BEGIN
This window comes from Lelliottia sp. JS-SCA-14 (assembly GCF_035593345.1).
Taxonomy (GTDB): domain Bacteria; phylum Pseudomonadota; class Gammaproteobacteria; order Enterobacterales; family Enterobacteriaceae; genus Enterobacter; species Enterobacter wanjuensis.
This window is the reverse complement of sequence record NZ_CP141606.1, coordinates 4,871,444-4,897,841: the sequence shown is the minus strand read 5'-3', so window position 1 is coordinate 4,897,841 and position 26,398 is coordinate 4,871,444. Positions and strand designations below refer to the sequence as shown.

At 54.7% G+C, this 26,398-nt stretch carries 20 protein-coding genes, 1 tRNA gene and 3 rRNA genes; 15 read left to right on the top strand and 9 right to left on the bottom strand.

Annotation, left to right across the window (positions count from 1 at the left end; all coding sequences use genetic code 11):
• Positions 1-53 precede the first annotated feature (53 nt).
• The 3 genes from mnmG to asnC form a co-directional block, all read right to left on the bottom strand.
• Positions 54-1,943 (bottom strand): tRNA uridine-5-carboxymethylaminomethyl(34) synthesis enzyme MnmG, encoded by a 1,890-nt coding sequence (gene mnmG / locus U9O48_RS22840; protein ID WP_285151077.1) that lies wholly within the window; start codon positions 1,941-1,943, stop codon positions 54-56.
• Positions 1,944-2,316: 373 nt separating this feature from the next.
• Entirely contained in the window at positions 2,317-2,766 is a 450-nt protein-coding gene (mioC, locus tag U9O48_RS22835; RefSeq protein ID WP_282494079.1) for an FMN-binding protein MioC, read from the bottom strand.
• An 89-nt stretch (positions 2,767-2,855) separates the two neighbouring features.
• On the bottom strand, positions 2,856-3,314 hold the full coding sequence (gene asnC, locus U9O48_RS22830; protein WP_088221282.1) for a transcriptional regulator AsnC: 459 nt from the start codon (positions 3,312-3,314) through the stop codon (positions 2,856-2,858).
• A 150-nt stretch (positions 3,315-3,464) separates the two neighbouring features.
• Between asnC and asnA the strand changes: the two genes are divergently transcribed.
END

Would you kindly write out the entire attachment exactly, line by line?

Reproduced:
This window comes from Lelliottia sp. JS-SCA-14 (assembly GCF_035593345.1).
Taxonomy (GTDB): domain Bacteria; phylum Pseudomonadota; class Gammaproteobacteria; order Enterobacterales; family Enterobacteriaceae; genus Enterobacter; species Enterobacter wanjuensis.
This window is the reverse complement of sequence record NZ_CP141606.1, coordinates 4,871,444-4,897,841: the sequence shown is the minus strand read 5'-3', so window position 1 is coordinate 4,897,841 and position 26,398 is coordinate 4,871,444. Positions and strand designations below refer to the sequence as shown.

At 54.7% G+C, this 26,398-nt stretch carries 20 protein-coding genes, 1 tRNA gene and 3 rRNA genes; 15 read left to right on the top strand and 9 right to left on the bottom strand.

Annotation, left to right across the window (positions count from 1 at the left end; all coding sequences use genetic code 11):
• Positions 1-53 precede the first annotated feature (53 nt).
• The 3 genes from mnmG to asnC form a co-directional block, all read right to left on the bottom strand.
• Positions 54-1,943 (bottom strand): tRNA uridine-5-carboxymethylaminomethyl(34) synthesis enzyme MnmG, encoded by a 1,890-nt coding sequence (gene mnmG / locus U9O48_RS22840; protein ID WP_285151077.1) that lies wholly within the window; start codon positions 1,941-1,943, stop codon positions 54-56.
• Positions 1,944-2,316: 373 nt separating this feature from the next.
• Entirely contained in the window at positions 2,317-2,766 is a 450-nt protein-coding gene (mioC, locus tag U9O48_RS22835; RefSeq protein ID WP_282494079.1) for an FMN-binding protein MioC, read from the bottom strand.
• An 89-nt stretch (positions 2,767-2,855) separates the two neighbouring features.
• On the bottom strand, positions 2,856-3,314 hold the full coding sequence (gene asnC, locus U9O48_RS22830; protein WP_088221282.1) for a transcriptional regulator AsnC: 459 nt from the start codon (positions 3,312-3,314) through the stop codon (positions 2,856-2,858).
• A 150-nt stretch (positions 3,315-3,464) separates the two neighbouring features.
• Between asnC and asnA the strand changes: the two genes are divergently transcribed.